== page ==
Anzac Day

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Anzac Day

"They shall not grow old as we that are left grow old. Age shall not weary them nor the years condemn. At the going down of the sun and in the evening we will remember them." (From the Anzac Day Service)

In the early hours of April 25, at various Shrines of Remembrance, cenotaphs and war memorials everywhere in Australia and New Zealand, there is a gathering of the men and women who have gone to war and returned, and with their families and friends gather for a dawn service that heralds the start of another Anzac Day.

Anzac, or more properly ANZAC, stands for the Australian and New Zealand Army Corps, and is a term that was coined for the troops that fought against the Turks in 1915 as part of the First World War. The term was used to describe troops for several campaigns during WWI, and again for troops in Vietnam. Although the term does not strictly apply to all Australian and New Zealand troops, within the two countries it has come to represent all soldiers and Anzac Day is a time to remember all troops who died in war.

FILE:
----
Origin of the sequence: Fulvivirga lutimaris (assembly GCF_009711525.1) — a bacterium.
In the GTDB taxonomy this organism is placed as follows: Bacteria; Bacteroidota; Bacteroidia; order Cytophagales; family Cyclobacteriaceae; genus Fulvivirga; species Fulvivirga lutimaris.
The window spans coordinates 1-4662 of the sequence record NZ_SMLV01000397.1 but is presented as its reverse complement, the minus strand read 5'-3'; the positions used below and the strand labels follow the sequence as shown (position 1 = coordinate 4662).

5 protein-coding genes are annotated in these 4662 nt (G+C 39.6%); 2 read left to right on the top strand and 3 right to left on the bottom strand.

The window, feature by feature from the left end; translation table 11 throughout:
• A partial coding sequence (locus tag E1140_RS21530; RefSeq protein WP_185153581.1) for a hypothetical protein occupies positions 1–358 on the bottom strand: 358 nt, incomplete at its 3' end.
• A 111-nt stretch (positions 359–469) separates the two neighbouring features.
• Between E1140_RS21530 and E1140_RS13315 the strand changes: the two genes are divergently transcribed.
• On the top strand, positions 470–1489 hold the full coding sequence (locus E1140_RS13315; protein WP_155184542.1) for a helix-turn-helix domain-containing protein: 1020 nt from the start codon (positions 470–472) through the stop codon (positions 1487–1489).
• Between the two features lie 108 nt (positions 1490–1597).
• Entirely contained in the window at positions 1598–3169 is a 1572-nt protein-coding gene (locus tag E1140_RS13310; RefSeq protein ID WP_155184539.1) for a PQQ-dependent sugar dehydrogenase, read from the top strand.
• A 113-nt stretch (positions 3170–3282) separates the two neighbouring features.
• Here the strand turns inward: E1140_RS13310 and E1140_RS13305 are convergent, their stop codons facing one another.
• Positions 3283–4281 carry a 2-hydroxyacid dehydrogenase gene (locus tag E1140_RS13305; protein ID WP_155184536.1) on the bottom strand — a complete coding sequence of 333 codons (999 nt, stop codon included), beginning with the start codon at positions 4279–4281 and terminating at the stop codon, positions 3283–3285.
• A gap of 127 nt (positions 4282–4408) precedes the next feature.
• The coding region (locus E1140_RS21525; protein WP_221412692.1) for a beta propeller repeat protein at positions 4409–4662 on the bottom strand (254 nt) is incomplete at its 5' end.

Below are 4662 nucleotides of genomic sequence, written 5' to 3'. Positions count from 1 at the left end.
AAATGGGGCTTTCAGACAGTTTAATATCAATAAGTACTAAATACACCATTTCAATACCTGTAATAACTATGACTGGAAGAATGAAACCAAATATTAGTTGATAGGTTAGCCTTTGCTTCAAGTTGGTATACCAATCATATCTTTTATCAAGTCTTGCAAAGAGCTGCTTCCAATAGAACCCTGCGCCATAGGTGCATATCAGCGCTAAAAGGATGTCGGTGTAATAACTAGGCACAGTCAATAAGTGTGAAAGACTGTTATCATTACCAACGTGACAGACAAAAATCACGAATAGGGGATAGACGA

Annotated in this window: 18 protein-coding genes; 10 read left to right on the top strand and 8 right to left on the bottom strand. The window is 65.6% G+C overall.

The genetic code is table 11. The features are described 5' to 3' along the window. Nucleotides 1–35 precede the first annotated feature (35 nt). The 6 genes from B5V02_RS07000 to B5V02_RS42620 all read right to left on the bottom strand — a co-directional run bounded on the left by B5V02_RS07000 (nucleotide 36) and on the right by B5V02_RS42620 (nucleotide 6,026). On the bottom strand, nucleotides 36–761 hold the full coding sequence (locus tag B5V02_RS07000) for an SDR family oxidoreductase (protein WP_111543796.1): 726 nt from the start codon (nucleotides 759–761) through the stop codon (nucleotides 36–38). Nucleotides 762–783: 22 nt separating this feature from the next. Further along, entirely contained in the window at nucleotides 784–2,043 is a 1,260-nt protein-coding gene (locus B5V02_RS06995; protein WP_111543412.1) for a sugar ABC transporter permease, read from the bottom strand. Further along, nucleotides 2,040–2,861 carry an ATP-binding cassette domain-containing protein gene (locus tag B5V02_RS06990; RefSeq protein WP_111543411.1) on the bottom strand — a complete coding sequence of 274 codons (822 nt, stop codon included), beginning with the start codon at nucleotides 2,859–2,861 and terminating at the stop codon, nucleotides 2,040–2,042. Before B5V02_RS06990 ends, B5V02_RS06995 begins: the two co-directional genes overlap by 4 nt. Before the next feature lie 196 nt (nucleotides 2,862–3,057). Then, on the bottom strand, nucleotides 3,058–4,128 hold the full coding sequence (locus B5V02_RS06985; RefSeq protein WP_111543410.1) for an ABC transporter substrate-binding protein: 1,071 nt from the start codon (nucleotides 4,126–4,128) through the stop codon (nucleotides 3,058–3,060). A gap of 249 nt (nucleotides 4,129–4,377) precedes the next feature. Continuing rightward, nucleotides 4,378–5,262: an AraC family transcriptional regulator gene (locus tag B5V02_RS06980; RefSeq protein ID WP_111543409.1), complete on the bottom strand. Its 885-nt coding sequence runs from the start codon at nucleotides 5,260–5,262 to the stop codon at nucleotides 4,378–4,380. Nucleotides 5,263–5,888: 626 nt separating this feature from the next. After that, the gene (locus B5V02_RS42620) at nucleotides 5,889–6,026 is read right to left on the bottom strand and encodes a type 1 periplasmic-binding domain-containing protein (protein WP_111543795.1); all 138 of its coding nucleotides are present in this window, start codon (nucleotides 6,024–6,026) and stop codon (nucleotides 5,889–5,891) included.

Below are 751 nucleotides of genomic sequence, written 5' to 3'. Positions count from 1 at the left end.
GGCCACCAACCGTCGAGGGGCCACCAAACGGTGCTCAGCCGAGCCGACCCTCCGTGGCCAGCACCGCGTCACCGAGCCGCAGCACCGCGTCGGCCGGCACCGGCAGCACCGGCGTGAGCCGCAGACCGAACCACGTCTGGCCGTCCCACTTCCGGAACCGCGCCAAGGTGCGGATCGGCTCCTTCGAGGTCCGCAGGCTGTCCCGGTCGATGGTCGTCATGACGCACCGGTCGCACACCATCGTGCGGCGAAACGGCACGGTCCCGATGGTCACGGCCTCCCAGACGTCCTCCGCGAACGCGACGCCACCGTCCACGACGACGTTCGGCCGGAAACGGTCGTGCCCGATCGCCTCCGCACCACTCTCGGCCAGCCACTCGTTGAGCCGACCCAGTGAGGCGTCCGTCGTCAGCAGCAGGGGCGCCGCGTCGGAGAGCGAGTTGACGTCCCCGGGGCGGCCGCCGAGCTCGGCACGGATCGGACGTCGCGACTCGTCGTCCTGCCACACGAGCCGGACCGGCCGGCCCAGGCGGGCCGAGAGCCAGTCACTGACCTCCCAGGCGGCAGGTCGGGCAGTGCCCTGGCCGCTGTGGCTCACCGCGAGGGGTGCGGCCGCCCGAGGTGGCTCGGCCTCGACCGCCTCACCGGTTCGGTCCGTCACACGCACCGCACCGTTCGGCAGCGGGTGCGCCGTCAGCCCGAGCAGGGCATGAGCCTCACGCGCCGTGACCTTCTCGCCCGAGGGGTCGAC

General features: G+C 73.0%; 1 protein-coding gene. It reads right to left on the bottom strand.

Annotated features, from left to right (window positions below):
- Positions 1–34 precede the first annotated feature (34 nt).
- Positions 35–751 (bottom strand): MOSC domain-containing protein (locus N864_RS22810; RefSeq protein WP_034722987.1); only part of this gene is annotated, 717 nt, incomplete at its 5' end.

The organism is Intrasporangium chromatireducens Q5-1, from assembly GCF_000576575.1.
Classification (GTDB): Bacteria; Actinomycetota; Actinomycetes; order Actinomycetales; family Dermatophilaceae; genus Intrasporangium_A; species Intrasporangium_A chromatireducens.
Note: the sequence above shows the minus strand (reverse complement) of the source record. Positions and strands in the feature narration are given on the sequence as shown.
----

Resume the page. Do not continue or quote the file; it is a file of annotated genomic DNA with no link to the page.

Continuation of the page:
Anzac Day derives from the day ANZAC troops landed at Gallipoli in 1915, unknowing of the hardships and blunders they would endure for the next eight months. Although the Gallipoli campaign is widely thought to have been a mistake, the actions of the troops at Gallipoli founded a spirit that continues to inspire Australians to this day.

   

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